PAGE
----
Within Cornelia Funke’s tantalizing novel resides a cornucopia of mythical tales. Deriving from the farthest reaches of the world, the foreign realm of gods and demons emerging from the pages of Funke’s collection. Artfully selected, the myths presented become displayed within a captivating environment. The myths teem with suspense, and the brief sense of rousing dread as the protagonist plummets into dire circumstances. For example, the tale of the Kotura shrouds a quaint village with a the turmoil of a blizzard. Unfortunately, the method to cease the villagers’ cruel fates demands that three daughters must embark upon a voyage fraught with doom.
In the novel, “Through the Water Curtain : And Other Tales From Around the World”, the author replenished the allure of the ancient journey of numerous influential figures. Furthermore, I enjoyed the morals she displayed at the conclusion of the story. The stories selected possessed an aspect of comedy and tragedy, a quality quite diverse. Additionally, I discovered that the author initially despised folklore, so the irony of her past remains quite amusing. Overall, however, I believe this book was a fascinating read.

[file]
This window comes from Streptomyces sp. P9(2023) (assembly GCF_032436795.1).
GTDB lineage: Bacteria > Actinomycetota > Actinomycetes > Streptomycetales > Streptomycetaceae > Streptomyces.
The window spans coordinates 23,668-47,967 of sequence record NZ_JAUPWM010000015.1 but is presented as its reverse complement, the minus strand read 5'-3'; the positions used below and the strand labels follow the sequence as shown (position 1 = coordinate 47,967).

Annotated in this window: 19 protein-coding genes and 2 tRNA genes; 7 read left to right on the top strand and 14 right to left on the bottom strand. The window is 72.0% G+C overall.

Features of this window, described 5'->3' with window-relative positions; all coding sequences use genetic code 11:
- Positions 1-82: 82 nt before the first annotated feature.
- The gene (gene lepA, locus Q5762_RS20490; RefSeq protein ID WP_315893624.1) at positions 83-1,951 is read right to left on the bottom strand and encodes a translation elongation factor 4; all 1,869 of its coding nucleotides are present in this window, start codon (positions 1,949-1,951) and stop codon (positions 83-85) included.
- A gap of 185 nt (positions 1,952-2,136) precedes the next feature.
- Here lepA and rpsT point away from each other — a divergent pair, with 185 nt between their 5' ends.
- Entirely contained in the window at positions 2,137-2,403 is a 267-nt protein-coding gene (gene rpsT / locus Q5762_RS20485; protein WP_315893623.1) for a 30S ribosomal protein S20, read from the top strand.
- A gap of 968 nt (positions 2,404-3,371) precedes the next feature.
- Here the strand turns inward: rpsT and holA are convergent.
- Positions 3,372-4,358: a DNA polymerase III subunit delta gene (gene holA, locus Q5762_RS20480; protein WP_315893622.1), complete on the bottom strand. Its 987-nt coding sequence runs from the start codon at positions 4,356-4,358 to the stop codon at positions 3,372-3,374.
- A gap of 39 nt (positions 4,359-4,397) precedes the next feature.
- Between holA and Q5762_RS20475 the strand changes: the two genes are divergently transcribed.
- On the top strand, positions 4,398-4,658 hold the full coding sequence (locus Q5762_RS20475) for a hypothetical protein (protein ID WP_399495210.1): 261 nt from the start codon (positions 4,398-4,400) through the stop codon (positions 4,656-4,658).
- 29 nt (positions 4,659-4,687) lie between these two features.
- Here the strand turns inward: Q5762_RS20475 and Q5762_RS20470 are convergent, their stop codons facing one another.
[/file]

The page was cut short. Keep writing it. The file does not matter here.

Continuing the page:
A memorable moment lies within the tale of Kotura, Lord of the Winds. As the blizzard reigns terror upon the village, a minuscule cottage lies amidst the chaos, its inhabitants huddled desperately about the waning glow of a candle. A father and three daughters struggle to contemplate a means of halting Kotura’s rage. An idea sparking, the father motions his children close, and divulges a stratagem that may result in death.
Reviewed by Soumya, Twin Hickory Library